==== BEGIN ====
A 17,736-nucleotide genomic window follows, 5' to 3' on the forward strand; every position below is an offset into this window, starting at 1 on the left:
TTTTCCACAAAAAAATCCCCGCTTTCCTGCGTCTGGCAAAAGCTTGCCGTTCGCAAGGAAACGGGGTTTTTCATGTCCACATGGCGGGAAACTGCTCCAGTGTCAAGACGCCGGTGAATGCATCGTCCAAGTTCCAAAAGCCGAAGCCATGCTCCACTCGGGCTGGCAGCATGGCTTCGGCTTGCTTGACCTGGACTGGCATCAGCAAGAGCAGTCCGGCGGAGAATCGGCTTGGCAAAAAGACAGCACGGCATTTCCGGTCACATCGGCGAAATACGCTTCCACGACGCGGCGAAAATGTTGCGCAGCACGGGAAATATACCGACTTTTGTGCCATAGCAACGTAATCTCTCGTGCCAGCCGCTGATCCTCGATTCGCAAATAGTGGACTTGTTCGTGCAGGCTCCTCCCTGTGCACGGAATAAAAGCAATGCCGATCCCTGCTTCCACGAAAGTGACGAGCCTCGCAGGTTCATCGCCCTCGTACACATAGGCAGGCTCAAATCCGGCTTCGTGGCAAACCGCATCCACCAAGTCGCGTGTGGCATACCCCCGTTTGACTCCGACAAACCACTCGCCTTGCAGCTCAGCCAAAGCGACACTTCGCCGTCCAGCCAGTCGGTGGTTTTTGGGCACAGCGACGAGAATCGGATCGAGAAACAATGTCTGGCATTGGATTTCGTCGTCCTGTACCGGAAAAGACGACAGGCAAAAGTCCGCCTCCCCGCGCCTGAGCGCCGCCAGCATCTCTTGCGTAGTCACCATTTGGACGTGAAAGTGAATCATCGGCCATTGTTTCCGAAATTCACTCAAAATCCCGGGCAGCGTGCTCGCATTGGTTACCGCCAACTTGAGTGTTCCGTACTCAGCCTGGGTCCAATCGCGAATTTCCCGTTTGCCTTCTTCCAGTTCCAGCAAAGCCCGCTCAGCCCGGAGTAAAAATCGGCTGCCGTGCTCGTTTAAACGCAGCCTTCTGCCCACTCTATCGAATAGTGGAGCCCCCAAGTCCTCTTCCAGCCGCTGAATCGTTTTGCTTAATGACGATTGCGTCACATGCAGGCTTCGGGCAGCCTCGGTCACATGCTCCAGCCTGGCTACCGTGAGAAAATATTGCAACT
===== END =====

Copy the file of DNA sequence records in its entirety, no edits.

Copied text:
A 17,736-nucleotide genomic window follows, 5' to 3' on the forward strand; every position below is an offset into this window, starting at 1 on the left:
TTTTCCACAAAAAAATCCCCGCTTTCCTGCGTCTGGCAAAAGCTTGCCGTTCGCAAGGAAACGGGGTTTTTCATGTCCACATGGCGGGAAACTGCTCCAGTGTCAAGACGCCGGTGAATGCATCGTCCAAGTTCCAAAAGCCGAAGCCATGCTCCACTCGGGCTGGCAGCATGGCTTCGGCTTGCTTGACCTGGACTGGCATCAGCAAGAGCAGTCCGGCGGAGAATCGGCTTGGCAAAAAGACAGCACGGCATTTCCGGTCACATCGGCGAAATACGCTTCCACGACGCGGCGAAAATGTTGCGCAGCACGGGAAATATACCGACTTTTGTGCCATAGCAACGTAATCTCTCGTGCCAGCCGCTGATCCTCGATTCGCAAATAGTGGACTTGTTCGTGCAGGCTCCTCCCTGTGCACGGAATAAAAGCAATGCCGATCCCTGCTTCCACGAAAGTGACGAGCCTCGCAGGTTCATCGCCCTCGTACACATAGGCAGGCTCAAATCCGGCTTCGTGGCAAACCGCATCCACCAAGTCGCGTGTGGCATACCCCCGTTTGACTCCGACAAACCACTCGCCTTGCAGCTCAGCCAAAGCGACACTTCGCCGTCCAGCCAGTCGGTGGTTTTTGGGCACAGCGACGAGAATCGGATCGAGAAACAATGTCTGGCATTGGATTTCGTCGTCCTGTACCGGAAAAGACGACAGGCAAAAGTCCGCCTCCCCGCGCCTGAGCGCCGCCAGCATCTCTTGCGTAGTCACCATTTGGACGTGAAAGTGAATCATCGGCCATTGTTTCCGAAATTCACTCAAAATCCCGGGCAGCGTGCTCGCATTGGTTACCGCCAACTTGAGTGTTCCGTACTCAGCCTGGGTCCAATCGCGAATTTCCCGTTTGCCTTCTTCCAGTTCCAGCAAAGCCCGCTCAGCCCGGAGTAAAAATCGGCTGCCGTGCTCGTTTAAACGCAGCCTTCTGCCCACTCTATCGAATAGTGGAGCCCCCAAGTCCTCTTCCAGCCGCTGAATCGTTTTGCTTAATGACGATTGCGTCACATGCAGGCTTCGGGCAGCCTCGGTCACATGCTCCAGCCTGGCTACCGTGAGAAAATATTGCAACT